How did you decide to study patents? Was that your idea when you started the program?

I am broadly interested in understanding representation in innovation, and a project I spent some time on was exploring the underrepresentation of women in clinical trials and the impact that has on health outcomes. This project didn’t get off the ground because it was only semi-recently that companies were required to report data by gender and it’s hard to get data on the performance of a drug by gender. But that got me thinking about other areas in which to study the effects of inclusion on innovative outcomes. A popular and common way to measure innovation is to look at patents because the data is easily available, quite fine-grained, and updated regularly.

Abhishek Nagaraj
Asst. Prof. Abhishek Nagaraj of the Management of Organizations group helped Subramani “ask better questions and do better research.”

Which faculty have you worked with closely in your program?

I’ve worked most closely with Asst. Prof. Abhishek Nagaraj. I’ve learned a lot from him about how to ask better questions and how to do better research.

I wasn’t sure I wanted to go into academia initially because I thought that “measurable impact” meant working in policy.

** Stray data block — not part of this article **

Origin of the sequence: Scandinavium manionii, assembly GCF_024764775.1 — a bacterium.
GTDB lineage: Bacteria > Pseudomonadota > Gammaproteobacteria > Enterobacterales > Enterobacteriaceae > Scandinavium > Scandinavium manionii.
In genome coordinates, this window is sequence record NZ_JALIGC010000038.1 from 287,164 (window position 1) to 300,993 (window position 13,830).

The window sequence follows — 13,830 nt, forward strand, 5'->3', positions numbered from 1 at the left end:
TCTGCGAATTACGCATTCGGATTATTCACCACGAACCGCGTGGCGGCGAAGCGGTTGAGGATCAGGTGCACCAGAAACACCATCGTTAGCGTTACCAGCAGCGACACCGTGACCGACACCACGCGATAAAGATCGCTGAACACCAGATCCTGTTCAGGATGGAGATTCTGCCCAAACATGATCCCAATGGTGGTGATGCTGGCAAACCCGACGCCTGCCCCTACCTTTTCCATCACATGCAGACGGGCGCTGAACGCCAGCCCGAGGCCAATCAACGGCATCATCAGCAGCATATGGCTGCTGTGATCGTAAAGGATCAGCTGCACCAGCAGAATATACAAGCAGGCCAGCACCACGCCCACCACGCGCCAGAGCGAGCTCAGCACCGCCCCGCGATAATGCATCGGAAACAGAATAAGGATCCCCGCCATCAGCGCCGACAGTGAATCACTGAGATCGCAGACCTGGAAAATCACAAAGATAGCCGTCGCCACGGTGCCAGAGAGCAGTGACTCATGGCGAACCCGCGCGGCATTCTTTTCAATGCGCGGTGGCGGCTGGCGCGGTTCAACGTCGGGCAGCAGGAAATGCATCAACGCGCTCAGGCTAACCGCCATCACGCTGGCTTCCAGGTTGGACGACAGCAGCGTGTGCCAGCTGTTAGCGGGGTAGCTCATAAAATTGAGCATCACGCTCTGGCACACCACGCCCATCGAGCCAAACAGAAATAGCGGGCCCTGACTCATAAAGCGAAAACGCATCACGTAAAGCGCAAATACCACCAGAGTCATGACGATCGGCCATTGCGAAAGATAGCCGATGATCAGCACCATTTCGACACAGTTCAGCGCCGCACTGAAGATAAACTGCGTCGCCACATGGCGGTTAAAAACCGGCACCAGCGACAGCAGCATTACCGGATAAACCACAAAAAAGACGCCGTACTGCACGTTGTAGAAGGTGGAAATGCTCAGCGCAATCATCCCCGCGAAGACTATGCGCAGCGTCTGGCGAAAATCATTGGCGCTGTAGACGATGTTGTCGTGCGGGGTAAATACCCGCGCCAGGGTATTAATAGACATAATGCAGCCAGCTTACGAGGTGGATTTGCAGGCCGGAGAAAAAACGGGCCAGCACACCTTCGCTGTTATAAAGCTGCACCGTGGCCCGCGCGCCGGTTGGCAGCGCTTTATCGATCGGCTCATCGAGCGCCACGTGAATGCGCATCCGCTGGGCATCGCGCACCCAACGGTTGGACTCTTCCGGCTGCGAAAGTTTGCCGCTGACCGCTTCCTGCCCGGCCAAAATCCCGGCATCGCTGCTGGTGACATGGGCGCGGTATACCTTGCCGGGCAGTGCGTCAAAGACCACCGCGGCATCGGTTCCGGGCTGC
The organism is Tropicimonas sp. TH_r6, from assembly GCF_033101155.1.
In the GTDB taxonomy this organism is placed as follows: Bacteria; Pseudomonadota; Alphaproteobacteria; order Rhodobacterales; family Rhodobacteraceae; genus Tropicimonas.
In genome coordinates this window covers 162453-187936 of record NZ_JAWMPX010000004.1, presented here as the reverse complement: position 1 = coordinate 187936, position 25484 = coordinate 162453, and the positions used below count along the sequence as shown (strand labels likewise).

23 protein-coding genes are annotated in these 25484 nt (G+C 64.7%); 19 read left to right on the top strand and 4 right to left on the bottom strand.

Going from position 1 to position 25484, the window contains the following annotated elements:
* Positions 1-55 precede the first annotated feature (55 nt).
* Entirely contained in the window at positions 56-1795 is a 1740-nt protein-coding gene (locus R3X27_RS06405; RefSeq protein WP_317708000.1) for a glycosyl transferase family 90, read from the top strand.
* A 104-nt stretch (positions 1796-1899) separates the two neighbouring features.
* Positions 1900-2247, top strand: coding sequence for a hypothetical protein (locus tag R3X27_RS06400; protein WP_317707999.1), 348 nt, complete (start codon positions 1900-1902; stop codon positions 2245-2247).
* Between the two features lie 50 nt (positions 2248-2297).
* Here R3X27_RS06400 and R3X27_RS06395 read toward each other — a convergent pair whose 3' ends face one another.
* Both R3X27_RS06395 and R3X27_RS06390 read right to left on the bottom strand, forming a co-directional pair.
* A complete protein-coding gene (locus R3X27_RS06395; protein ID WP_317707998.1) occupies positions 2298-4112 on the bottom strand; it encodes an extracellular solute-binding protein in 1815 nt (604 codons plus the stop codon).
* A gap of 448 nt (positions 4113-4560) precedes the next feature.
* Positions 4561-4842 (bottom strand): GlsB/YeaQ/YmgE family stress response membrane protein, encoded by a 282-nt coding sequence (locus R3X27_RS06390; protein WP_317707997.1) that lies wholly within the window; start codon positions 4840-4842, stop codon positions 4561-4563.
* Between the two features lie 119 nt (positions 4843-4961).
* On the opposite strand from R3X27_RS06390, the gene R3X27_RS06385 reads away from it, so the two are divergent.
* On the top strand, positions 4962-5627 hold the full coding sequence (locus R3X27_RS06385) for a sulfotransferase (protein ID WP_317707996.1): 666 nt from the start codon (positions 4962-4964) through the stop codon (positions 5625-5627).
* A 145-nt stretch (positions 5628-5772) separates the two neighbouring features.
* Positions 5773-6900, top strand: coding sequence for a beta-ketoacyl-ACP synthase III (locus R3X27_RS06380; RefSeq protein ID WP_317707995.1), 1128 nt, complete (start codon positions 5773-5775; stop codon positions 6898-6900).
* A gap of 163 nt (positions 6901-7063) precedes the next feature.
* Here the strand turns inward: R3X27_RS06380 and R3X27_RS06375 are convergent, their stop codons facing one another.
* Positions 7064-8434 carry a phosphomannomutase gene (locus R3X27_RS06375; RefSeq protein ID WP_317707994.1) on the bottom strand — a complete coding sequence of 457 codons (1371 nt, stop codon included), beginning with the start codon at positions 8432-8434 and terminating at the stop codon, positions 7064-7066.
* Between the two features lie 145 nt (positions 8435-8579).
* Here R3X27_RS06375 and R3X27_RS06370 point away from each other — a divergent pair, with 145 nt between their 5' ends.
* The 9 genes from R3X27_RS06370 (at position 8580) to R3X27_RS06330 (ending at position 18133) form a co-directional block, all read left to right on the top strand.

But then I saw how some faculty here bridge the gap, by helping to inform policy conversations and by talking to people in industry. I was a GSI for Abhishek in Entrepreneurial Strategy, a class he developed as an elective to bring research to practice. In the class, the students learn research-based frameworks that inform how one should develop an entrepreneurial strategy.  Abhishek brought speakers into the class and made an effort to make the course’s takeaways tangible to students, and to keep two feet in the real world.


The Font Detective

Thomas Phinney, MBA 03, uncovers forgeries and solves modern-day crimes

Thomas Phinney was working as the product manager in Adobe Systems’ fonts group when his team received a request from an attorney about a suspected will forgery. The lawyer wondered whether the fonts in which the disputed document was typed might provide a clue. “I was the only one in the group to say, ‘Hey, that sounds cool!’” says Phinney.

Using a digital microscope and counting individual pixels, Phinney noticed speckles of stray ink around each letter and “wicking,” or bleeding, of ink along the paper fibers. He deduced that the document had been printed on an early inkjet printer at 300 dots per inch (dpi). “There was one small problem,” says Phinney. “That type of printer didn’t exist in 1983,” the year the document was purportedly written. The Case of the Wicked Will, as Phinney calls it—he affectionately names all of his investigations—was cracked.